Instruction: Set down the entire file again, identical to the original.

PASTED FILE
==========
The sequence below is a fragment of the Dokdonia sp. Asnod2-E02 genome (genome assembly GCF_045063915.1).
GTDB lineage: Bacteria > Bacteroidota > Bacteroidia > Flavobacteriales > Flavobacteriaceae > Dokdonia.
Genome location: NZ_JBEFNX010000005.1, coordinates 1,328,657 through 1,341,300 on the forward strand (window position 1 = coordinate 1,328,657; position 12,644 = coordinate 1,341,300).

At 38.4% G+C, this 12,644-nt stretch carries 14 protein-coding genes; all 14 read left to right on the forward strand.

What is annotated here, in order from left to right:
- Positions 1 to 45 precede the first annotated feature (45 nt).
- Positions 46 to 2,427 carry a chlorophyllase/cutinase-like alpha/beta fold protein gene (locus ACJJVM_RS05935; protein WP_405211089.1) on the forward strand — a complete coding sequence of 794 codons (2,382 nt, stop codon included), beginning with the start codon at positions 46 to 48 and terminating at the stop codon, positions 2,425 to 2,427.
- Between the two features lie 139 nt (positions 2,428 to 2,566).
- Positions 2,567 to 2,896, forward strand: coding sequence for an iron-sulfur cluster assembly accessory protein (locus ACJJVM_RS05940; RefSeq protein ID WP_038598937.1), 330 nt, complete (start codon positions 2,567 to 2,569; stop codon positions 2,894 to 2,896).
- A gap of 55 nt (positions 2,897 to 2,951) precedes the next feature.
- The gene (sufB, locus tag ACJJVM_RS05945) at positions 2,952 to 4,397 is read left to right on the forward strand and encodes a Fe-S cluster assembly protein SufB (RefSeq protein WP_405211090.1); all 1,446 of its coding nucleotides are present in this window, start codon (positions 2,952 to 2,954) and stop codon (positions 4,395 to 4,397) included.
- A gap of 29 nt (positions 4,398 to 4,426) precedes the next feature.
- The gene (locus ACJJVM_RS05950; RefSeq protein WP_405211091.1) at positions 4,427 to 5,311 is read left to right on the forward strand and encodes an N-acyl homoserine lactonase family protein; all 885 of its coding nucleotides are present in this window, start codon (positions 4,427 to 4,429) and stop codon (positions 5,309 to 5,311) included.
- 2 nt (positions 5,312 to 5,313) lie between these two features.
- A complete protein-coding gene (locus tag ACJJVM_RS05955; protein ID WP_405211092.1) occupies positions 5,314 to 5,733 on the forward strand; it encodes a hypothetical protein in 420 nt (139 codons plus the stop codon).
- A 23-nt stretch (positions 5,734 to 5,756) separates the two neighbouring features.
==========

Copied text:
The sequence below is a fragment of the Dokdonia sp. Asnod2-E02 genome (genome assembly GCF_045063915.1).
GTDB lineage: Bacteria > Bacteroidota > Bacteroidia > Flavobacteriales > Flavobacteriaceae > Dokdonia.
Genome location: NZ_JBEFNX010000005.1, coordinates 1,328,657 through 1,341,300 on the forward strand (window position 1 = coordinate 1,328,657; position 12,644 = coordinate 1,341,300).

At 38.4% G+C, this 12,644-nt stretch carries 14 protein-coding genes; all 14 read left to right on the forward strand.

What is annotated here, in order from left to right:
- Positions 1 to 45 precede the first annotated feature (45 nt).
- Positions 46 to 2,427 carry a chlorophyllase/cutinase-like alpha/beta fold protein gene (locus ACJJVM_RS05935; protein WP_405211089.1) on the forward strand — a complete coding sequence of 794 codons (2,382 nt, stop codon included), beginning with the start codon at positions 46 to 48 and terminating at the stop codon, positions 2,425 to 2,427.
- Between the two features lie 139 nt (positions 2,428 to 2,566).
- Positions 2,567 to 2,896, forward strand: coding sequence for an iron-sulfur cluster assembly accessory protein (locus ACJJVM_RS05940; RefSeq protein ID WP_038598937.1), 330 nt, complete (start codon positions 2,567 to 2,569; stop codon positions 2,894 to 2,896).
- A gap of 55 nt (positions 2,897 to 2,951) precedes the next feature.
- The gene (sufB, locus tag ACJJVM_RS05945) at positions 2,952 to 4,397 is read left to right on the forward strand and encodes a Fe-S cluster assembly protein SufB (RefSeq protein WP_405211090.1); all 1,446 of its coding nucleotides are present in this window, start codon (positions 2,952 to 2,954) and stop codon (positions 4,395 to 4,397) included.
- A gap of 29 nt (positions 4,398 to 4,426) precedes the next feature.
- The gene (locus ACJJVM_RS05950; RefSeq protein WP_405211091.1) at positions 4,427 to 5,311 is read left to right on the forward strand and encodes an N-acyl homoserine lactonase family protein; all 885 of its coding nucleotides are present in this window, start codon (positions 4,427 to 4,429) and stop codon (positions 5,309 to 5,311) included.
- 2 nt (positions 5,312 to 5,313) lie between these two features.
- A complete protein-coding gene (locus tag ACJJVM_RS05955; protein ID WP_405211092.1) occupies positions 5,314 to 5,733 on the forward strand; it encodes a hypothetical protein in 420 nt (139 codons plus the stop codon).
- A 23-nt stretch (positions 5,734 to 5,756) separates the two neighbouring features.